Charging High Voltage Battery Systems using MEAN WELL Power Supplies

Many applications involve the charging of high voltage battery systems. Most off the shelf battery chargers cannot handle the voltages involved. We show you how MEAN WELL power supplies can be used for this purpose. 

Basically, this involves connecting multiple power supplies together in a ‘chain’ to achieve the required output voltage and current. 

Choosing a Power Supply for Charging Batteries 

You need to choose a power supply that has constant current limiting without shutting down when presented with anything that looks like an overload situation.  The output current also needs to suit the batteries.  

The following MEAN WELL power supplies have the required constant current limiting function: 


Output Voltage Options

Output Current


5V, 12V, 15V, 24V, 27V, 48V 

100A (5V), 62.5A (12V), 50A (15V), 31.3A (24V), 27.8A (27V), 15.7A (48V) 


12V, 15V, 24V, 27V, 48V 60A (12V), 50A (15V), 40A (24V), 37A (27V), 21A (48V) 


12V, 24V, 48V 166.7A (12V), 100A (24V), 50A (48V) 


12V, 24V, 48V 200A (12V), 125A (24V), 62.5A (48V) 


24V, 48V  200A (24V), 105A (48V) 


24V, 48V  400A (24V), 210A (48V) 

As a rule of thumb, the charge current should be 10% of the AH capacity of the battery. For example, for a 200AH battery you would select a power supply with an output current of around 20A. 

All power supplies in the chain should have the same current rating, and where possible the same model. 


Let’s presume that you want to charge a 144V, 200AH battery. In this instance your best solution would be to use 3 x MEAN WELL RSP-1000-48 power supplies.  

This is because 3 x 48V = 144V. 

Remember, if you need to use power supplies with different output voltages you must ensure the output currents of the power supplies are similar.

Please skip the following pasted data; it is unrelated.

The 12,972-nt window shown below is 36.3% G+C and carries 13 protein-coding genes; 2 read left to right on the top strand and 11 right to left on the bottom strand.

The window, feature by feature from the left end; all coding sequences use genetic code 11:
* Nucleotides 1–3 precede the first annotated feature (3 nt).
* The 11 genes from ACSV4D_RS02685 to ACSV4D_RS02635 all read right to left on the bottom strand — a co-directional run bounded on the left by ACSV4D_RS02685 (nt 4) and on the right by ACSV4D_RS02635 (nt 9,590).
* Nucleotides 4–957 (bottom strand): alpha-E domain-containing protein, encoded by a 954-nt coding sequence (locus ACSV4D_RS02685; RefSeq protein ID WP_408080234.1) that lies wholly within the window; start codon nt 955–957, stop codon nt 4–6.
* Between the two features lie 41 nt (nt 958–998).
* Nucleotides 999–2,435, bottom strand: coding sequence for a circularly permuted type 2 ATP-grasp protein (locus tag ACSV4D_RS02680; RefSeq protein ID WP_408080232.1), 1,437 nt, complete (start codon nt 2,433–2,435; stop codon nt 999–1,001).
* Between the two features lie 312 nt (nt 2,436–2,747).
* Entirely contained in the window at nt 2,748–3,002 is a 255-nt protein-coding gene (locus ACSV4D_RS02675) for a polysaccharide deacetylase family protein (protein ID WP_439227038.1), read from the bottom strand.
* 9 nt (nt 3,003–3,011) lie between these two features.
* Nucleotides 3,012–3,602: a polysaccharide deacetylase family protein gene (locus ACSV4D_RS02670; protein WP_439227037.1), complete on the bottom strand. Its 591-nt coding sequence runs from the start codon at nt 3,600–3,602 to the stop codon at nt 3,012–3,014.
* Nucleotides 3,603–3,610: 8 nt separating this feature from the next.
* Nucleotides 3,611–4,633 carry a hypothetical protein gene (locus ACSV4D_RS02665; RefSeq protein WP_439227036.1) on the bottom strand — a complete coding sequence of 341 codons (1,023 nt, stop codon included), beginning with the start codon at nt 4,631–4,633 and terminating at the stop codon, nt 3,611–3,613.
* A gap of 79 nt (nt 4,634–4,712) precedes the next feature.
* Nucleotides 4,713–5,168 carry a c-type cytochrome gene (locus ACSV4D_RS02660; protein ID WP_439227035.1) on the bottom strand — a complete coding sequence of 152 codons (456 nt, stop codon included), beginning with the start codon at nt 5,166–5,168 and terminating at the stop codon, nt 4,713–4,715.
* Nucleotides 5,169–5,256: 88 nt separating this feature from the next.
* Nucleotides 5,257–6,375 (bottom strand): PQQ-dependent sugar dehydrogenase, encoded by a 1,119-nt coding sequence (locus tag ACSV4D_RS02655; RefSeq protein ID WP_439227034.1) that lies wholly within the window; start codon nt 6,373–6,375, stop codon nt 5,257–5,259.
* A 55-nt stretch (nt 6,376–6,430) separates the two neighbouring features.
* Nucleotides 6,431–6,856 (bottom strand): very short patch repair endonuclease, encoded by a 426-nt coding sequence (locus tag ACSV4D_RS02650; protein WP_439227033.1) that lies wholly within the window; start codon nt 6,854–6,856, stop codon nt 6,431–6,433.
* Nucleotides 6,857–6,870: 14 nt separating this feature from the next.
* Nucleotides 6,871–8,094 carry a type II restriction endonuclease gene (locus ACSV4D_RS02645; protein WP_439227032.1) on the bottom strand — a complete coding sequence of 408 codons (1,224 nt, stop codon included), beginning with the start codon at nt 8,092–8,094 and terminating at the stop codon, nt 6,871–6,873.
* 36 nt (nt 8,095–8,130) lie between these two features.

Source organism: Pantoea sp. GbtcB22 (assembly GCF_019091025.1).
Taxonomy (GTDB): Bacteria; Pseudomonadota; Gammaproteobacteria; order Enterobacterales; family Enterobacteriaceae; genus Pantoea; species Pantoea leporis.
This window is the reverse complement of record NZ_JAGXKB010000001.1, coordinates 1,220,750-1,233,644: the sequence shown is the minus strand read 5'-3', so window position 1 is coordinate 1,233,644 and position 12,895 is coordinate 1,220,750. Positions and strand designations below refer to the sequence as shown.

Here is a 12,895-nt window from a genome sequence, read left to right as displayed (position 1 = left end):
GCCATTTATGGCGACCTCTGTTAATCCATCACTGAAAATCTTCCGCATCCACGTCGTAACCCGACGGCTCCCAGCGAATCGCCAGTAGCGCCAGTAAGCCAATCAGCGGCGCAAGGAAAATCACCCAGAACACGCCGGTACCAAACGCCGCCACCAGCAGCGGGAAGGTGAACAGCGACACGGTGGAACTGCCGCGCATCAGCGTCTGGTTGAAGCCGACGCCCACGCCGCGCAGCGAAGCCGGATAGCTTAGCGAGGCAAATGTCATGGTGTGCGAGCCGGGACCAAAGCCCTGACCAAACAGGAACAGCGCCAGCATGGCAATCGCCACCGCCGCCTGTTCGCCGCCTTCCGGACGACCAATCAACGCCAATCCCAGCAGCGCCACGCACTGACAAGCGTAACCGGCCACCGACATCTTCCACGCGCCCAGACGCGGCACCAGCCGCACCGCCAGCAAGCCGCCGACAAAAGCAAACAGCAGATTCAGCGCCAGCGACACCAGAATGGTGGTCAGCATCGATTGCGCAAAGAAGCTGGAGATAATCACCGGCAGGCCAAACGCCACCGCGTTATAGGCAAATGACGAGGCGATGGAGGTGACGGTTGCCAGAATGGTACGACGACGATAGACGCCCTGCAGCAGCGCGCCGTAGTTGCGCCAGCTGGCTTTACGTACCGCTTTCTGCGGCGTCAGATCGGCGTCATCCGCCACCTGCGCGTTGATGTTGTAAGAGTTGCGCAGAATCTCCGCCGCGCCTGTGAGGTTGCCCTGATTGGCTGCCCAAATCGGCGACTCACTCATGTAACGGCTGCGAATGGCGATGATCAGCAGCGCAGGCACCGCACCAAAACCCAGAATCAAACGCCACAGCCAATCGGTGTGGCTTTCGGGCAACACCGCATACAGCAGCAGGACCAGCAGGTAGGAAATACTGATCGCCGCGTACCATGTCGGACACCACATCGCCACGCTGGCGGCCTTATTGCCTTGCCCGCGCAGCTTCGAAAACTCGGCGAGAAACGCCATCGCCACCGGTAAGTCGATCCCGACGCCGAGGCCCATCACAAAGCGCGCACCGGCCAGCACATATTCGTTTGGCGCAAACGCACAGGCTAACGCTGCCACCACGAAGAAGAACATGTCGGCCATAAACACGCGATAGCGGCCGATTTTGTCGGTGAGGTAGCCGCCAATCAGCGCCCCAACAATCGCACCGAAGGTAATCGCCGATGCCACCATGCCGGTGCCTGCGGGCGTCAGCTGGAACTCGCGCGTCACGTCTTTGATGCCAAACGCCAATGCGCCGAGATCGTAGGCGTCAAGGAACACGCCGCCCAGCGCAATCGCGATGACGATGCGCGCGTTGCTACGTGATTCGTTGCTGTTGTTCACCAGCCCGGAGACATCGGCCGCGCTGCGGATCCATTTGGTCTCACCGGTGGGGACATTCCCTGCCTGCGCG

With the MEAN WELL power supplies, you can adjust the output voltage with the built-in potentiometer. So, you should be able to come up with a combination that gives the exact voltage requirements.  

Connecting the Power Supplies in a Chain 

Protecting the Power Supplies 

It is strongly recommended that you use a blocking diode on the positive output terminal of the battery. This is to prevent the battery back-feeding into the power supplies. This diode must be capable of handling the full output current from the power supplies. 

The following diagram shows how the power supplies in the chain should be connected to each other and the battery: 

How to connect power supplies to charge high voltage batteries

Place a reversed diode across the output of each power supply in the chain to prevent reverse voltage. This diode only needs to be relatively small, say 10% of the rated current of the power supplies. 

The remote programming input on the first power supply in the chain is the only one at ground potential. This power supply is acting as the negative terminal in the string. Use its programming input to adjust the output voltage with an appropriate 1-5V signal, so that the positive output of the last power supply in the chain delivers the correct float/boost voltage. 

The other power supplies in the chain will have their remote programming input floating at the combined voltage of the output of the power supplies further down the chain, so it is not practical to use the programming input on these power supplies. 

Technical Support and Advice 

If you have any questions about implementing the above solution, do not hesitate to contact ADM on 1300 236 467.  

A member of our technical team will gladly answer any questions you may have.  

31 August 2020